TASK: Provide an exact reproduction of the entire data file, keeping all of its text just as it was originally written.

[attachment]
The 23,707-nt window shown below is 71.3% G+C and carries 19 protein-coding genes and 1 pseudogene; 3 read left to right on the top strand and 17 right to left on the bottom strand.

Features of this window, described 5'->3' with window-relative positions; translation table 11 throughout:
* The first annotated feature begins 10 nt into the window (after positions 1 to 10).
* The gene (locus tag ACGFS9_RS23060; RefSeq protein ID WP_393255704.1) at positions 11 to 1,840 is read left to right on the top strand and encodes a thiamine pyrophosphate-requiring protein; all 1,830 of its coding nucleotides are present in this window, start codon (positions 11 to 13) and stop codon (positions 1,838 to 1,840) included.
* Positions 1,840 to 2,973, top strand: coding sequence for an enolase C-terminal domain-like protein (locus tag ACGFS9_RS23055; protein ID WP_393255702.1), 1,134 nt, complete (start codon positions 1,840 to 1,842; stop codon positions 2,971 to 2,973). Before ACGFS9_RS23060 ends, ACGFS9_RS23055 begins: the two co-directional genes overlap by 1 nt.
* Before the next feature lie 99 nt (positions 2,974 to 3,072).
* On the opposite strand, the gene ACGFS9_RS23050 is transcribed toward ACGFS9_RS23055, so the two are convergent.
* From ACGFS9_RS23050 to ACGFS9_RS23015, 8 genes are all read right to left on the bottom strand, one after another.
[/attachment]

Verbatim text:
The 23,707-nt window shown below is 71.3% G+C and carries 19 protein-coding genes and 1 pseudogene; 3 read left to right on the top strand and 17 right to left on the bottom strand.

Features of this window, described 5'->3' with window-relative positions; translation table 11 throughout:
* The first annotated feature begins 10 nt into the window (after positions 1 to 10).
* The gene (locus tag ACGFS9_RS23060; RefSeq protein ID WP_393255704.1) at positions 11 to 1,840 is read left to right on the top strand and encodes a thiamine pyrophosphate-requiring protein; all 1,830 of its coding nucleotides are present in this window, start codon (positions 11 to 13) and stop codon (positions 1,838 to 1,840) included.
* Positions 1,840 to 2,973, top strand: coding sequence for an enolase C-terminal domain-like protein (locus tag ACGFS9_RS23055; protein ID WP_393255702.1), 1,134 nt, complete (start codon positions 1,840 to 1,842; stop codon positions 2,971 to 2,973). Before ACGFS9_RS23060 ends, ACGFS9_RS23055 begins: the two co-directional genes overlap by 1 nt.
* Before the next feature lie 99 nt (positions 2,974 to 3,072).
* On the opposite strand, the gene ACGFS9_RS23050 is transcribed toward ACGFS9_RS23055, so the two are convergent.
* From ACGFS9_RS23050 to ACGFS9_RS23015, 8 genes are all read right to left on the bottom strand, one after another.